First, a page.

This is the version I've been reading to the students at school other versions of the story not only livestock but also townsfolk especially young girls are the dragon's food of choice so once per month a virgin is sacrificed to the dragon. Ends up the only one left in the town is the king's daughter and she is promised to anyone who can rid the land of the dragon. The cobbler prevails and ends up marrying the kings daughter. For the kids at school, I've been sticking w/the first version.

The entrance to the dragon's den was about a million extrememly narrow stairs leading straight down a winding staircase into the cavern.I ask you, is it possible to visit a Dragon's Den and NOT ham it up a little? For some of us, it is impossible.
This is our dragon, Smok Wawelski.The kids at school were especially in awe of this photo of the dragon statue breathing fire. They did a lot of "ooohing and Awwwwwing"!
Now, I tend to have a runaway imagination and I absolutely love books and movies in the fantasy genre, so it was extremely easy for me to imagine that this cave was the home to a nasty, fire-breathing dragon once upon a time! While I did see some absolutely amazing and breathtaking sights in Europe, I will say that visiting the Smocza Jama at Wawel was one of the coolest things I've ever done.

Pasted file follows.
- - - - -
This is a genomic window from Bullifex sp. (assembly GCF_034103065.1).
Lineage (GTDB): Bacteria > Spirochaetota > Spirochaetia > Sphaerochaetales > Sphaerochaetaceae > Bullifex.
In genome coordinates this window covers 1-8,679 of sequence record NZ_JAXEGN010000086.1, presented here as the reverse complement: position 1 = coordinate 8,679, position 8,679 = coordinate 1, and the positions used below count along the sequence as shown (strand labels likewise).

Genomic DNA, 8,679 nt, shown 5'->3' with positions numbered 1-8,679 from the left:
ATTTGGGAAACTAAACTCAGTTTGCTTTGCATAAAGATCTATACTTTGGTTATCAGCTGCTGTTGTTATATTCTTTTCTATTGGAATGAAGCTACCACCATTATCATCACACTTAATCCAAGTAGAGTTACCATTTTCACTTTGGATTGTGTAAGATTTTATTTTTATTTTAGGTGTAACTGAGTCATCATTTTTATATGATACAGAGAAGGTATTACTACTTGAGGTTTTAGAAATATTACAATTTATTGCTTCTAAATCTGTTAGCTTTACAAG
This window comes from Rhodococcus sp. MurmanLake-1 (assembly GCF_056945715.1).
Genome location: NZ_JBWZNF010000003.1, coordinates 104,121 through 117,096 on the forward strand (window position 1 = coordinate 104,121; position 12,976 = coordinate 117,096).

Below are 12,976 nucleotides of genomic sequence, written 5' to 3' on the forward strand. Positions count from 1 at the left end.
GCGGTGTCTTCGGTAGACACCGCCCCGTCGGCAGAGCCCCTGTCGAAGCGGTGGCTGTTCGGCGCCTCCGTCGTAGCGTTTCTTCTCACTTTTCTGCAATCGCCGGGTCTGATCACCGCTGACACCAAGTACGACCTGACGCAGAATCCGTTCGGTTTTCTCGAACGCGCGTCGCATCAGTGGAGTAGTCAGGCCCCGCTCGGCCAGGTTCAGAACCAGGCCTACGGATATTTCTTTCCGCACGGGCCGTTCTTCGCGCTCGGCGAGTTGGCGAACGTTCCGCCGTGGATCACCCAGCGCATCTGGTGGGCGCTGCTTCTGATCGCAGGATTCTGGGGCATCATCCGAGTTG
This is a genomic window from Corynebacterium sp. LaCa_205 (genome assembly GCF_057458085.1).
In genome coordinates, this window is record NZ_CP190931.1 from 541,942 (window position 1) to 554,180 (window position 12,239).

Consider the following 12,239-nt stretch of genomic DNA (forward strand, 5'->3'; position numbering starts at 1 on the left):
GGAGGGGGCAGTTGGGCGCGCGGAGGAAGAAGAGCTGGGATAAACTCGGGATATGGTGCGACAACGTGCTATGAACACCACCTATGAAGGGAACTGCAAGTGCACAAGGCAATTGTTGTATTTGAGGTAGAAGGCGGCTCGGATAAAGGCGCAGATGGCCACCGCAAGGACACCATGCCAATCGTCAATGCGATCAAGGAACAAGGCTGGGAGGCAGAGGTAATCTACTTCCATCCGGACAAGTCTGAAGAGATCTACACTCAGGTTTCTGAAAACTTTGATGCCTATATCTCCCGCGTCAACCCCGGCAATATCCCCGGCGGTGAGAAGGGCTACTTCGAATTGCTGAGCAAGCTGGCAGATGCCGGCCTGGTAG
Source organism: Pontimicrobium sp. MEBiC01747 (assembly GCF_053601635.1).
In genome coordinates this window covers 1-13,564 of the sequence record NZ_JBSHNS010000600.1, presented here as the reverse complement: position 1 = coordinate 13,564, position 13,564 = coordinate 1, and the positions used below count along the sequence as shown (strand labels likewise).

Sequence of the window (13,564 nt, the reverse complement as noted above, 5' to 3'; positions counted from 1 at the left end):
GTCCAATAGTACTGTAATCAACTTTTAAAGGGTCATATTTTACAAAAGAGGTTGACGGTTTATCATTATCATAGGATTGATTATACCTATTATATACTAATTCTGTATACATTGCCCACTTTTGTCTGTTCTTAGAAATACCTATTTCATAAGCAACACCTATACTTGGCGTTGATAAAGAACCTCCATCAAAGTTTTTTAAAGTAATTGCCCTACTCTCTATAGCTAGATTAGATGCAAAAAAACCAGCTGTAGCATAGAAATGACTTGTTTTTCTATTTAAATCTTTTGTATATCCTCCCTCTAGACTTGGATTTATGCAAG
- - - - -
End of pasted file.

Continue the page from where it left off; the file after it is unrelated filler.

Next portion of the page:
Monday, August 4, 2008


Has it really been a month since I left for Europe? Wow. Getting back in a routine has been even harder than I imagined. I should have planned to be back at home for at least a full week before heading back to work, rather than two days. I had hoped to post photos of the trip and stories before now!

And sewing? crafting? cooking? housework? What's that? During the week my days consist of work and my evenings consist of getting home between 3:30-5:00 on any given day, falling onto the couch for an hour or two and going to bed. My weekends. Uh. more couch inhabitation.

That's it. My exciting post European/back to the real world life. Although I did walk more in the 16 days I was there than in my entire life, the real world is much more exhausting, y'all!

So, let's get to the world of my exciting European travels, shall we?

During my first week in Europe, we(Jack, Scott, Blake & I) went on a whirlwind trip. Our first stop, Krakow. Once the capital of Poland, Krakow is a beautiful city rich with Polish history. I could ramble on forever about how beautiful the city was and how much I enjoyed our time there, but instead, I'll share some photos. Photos which pale in comparison to the actual beauty and awe of being there. Apologies in advance for the "I'm too lazy to crop, lighten or straighten them" photos.

One of my favorite places we visited while in Krakow was Wawel Castle. We walk around the grounds for the better part of the afternoon.
In my next post I'll share some photos from Smocza Jama at Wawel Castle. It was so much fun, especially for a gal whose imagination tends to run wild!